“Gone are the days when the central government can displace Oromo farmers and forcibly implement any policy,” he said. “Continued crackdown on the protesters only ensures Oromos’ growing estrangement from the state.”
The estrangement has a strong economic component. The expansion of Addis Ababa, the headquarters of both the African Union and the international airline carrier Ethiopia Airways, is a symptom of both the wider urbanization in sub-Saharan African cities and the booming success of national economy.
Addis Ababa has seen growing foreign and economic investment in recent years, while at the same time becoming a regional business hub, Bill Moseley, a geography professor at Macalester College, in St. Paul, Minnesota, said.
“Ethiopia’s seen as this kind of up-and-coming country with a lot of investment that’s posturing to make Addis more of a global city, so I’m sure that’s feeding into this sort of push to expansion,” Moseley explained. “It’s these small farmers that lose out, but it’s rationalized in sort of these broader development goals.”
Generally, said Moseley, when governments pave the way for urban growth they often use this development as a way to justify land grabs. According to Moseley, this situation is not exclusive to Addis Ababa and Ethiopia, but one seen in other cities across sub-Saharan Africa and around the world.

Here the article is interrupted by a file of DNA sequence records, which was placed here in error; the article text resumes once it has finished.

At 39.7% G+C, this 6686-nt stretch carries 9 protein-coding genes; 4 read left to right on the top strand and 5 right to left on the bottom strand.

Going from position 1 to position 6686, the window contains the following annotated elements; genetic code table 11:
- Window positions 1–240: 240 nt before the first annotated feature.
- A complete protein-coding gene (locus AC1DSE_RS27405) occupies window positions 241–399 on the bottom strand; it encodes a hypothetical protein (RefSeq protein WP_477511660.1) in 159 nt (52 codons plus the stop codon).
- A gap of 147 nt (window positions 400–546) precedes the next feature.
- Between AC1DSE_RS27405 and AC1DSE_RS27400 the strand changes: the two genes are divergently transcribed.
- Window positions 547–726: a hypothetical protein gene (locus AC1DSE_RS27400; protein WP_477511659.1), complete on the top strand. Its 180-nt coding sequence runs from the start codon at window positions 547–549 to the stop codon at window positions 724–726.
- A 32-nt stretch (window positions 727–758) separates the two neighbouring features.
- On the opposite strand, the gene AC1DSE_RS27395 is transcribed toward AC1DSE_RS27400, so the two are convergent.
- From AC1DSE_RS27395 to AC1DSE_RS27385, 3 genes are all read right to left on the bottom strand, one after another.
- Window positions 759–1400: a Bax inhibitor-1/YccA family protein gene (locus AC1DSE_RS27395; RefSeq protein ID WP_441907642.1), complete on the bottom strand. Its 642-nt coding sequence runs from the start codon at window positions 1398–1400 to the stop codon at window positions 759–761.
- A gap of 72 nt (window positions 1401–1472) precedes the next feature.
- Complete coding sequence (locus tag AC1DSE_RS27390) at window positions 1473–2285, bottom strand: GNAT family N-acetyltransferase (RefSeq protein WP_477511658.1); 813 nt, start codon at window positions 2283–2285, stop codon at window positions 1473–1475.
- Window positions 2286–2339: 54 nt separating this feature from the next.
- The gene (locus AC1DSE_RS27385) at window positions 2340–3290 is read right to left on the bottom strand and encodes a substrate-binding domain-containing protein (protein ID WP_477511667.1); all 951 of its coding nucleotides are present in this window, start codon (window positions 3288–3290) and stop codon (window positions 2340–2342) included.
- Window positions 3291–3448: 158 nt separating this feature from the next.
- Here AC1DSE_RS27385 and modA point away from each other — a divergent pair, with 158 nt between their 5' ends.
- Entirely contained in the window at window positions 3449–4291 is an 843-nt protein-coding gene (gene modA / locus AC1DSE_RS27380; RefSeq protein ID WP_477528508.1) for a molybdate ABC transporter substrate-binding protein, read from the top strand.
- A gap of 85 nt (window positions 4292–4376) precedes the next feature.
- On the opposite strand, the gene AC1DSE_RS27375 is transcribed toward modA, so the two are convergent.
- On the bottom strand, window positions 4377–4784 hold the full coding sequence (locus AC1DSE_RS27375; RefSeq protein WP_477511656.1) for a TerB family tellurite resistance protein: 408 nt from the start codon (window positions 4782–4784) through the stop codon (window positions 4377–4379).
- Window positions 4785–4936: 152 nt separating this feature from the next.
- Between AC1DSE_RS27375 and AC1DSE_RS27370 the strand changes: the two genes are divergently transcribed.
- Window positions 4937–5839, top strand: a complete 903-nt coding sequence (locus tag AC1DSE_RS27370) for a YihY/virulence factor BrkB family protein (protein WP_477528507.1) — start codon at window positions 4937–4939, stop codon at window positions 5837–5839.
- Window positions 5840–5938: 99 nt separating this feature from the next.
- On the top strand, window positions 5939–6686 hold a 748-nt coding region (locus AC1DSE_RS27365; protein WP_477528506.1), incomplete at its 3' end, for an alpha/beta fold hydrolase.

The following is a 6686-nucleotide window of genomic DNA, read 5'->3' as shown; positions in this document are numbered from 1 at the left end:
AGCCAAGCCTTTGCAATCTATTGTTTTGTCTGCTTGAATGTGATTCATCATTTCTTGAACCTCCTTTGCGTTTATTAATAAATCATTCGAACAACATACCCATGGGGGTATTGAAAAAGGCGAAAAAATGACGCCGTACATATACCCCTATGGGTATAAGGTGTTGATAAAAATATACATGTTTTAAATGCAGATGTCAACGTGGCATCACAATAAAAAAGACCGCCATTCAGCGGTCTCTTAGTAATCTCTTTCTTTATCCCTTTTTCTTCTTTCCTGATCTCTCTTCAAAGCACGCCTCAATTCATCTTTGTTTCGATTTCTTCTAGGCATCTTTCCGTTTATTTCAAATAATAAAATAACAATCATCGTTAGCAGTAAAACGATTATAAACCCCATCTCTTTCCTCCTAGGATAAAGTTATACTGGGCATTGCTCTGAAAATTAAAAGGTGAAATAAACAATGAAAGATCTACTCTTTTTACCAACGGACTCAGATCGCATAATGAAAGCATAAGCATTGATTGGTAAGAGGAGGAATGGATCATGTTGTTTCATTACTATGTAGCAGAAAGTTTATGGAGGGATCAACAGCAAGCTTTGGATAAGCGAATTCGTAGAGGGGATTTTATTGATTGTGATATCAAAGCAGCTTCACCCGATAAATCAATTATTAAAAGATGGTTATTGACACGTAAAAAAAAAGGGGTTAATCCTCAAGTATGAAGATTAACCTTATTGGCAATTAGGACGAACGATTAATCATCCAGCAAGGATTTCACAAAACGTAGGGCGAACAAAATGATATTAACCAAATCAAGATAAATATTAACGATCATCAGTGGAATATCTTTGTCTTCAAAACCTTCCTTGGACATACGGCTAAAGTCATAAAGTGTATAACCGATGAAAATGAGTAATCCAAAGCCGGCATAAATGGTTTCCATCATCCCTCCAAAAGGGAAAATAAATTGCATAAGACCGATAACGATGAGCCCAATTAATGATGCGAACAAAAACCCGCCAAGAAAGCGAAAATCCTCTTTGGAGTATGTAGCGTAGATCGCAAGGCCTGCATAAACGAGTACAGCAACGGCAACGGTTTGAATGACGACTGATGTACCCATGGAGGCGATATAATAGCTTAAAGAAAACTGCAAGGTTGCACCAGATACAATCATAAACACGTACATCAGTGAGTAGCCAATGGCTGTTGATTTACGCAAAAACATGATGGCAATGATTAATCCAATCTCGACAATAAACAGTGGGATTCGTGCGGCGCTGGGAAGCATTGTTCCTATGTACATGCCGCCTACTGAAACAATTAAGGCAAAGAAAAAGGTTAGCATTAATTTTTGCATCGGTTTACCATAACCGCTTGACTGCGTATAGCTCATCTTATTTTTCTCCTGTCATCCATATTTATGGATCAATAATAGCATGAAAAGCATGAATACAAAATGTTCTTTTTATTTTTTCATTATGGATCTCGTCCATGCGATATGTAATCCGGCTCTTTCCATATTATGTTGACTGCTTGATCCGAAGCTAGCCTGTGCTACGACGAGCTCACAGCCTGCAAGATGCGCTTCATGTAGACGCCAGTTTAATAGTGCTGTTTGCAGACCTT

For the Oromo, specifically, activists claim they have not benefited from the country’s growth and prosperity. The regional ethnic group, which counts Oromia as its homeland, makes up more than 80 percent of the state’s 27 million people. Nationally it represents upward of 35 percent.
Literacy rates are bleak and the group is underrepresented in government. According to Mohammed, nearly a dozen Oromo clans have been swallowed up in the city’s horizontal expansion as they are forced off their lands. In Ethiopia, the government owns all of the land, but the constitution does provide some protections for the public. Oromo activists say these rights have been ignored in the rush to expand.